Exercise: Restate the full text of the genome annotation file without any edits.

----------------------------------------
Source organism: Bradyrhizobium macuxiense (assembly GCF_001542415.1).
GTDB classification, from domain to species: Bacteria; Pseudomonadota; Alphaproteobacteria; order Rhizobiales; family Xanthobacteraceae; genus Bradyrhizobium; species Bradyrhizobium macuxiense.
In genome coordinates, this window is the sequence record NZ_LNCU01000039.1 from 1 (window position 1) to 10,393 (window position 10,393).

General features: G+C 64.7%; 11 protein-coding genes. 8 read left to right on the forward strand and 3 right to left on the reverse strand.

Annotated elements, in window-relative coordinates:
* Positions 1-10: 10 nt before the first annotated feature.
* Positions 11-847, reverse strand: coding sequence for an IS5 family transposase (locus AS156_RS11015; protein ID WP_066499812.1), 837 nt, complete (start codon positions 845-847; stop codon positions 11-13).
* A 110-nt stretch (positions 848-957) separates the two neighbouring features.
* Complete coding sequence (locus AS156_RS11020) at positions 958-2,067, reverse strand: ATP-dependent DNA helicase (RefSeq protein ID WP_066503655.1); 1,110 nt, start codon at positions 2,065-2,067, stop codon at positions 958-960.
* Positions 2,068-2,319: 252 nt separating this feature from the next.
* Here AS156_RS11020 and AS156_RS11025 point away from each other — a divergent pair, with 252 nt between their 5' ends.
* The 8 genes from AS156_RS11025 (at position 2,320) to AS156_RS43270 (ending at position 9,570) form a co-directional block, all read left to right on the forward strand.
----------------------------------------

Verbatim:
Source organism: Bradyrhizobium macuxiense (assembly GCF_001542415.1).
GTDB classification, from domain to species: Bacteria; Pseudomonadota; Alphaproteobacteria; order Rhizobiales; family Xanthobacteraceae; genus Bradyrhizobium; species Bradyrhizobium macuxiense.
In genome coordinates, this window is the sequence record NZ_LNCU01000039.1 from 1 (window position 1) to 10,393 (window position 10,393).

General features: G+C 64.7%; 11 protein-coding genes. 8 read left to right on the forward strand and 3 right to left on the reverse strand.

Annotated elements, in window-relative coordinates:
* Positions 1-10: 10 nt before the first annotated feature.
* Positions 11-847, reverse strand: coding sequence for an IS5 family transposase (locus AS156_RS11015; protein ID WP_066499812.1), 837 nt, complete (start codon positions 845-847; stop codon positions 11-13).
* A 110-nt stretch (positions 848-957) separates the two neighbouring features.
* Complete coding sequence (locus AS156_RS11020) at positions 958-2,067, reverse strand: ATP-dependent DNA helicase (RefSeq protein ID WP_066503655.1); 1,110 nt, start codon at positions 2,065-2,067, stop codon at positions 958-960.
* Positions 2,068-2,319: 252 nt separating this feature from the next.
* Here AS156_RS11020 and AS156_RS11025 point away from each other — a divergent pair, with 252 nt between their 5' ends.
* The 8 genes from AS156_RS11025 (at position 2,320) to AS156_RS43270 (ending at position 9,570) form a co-directional block, all read left to right on the forward strand.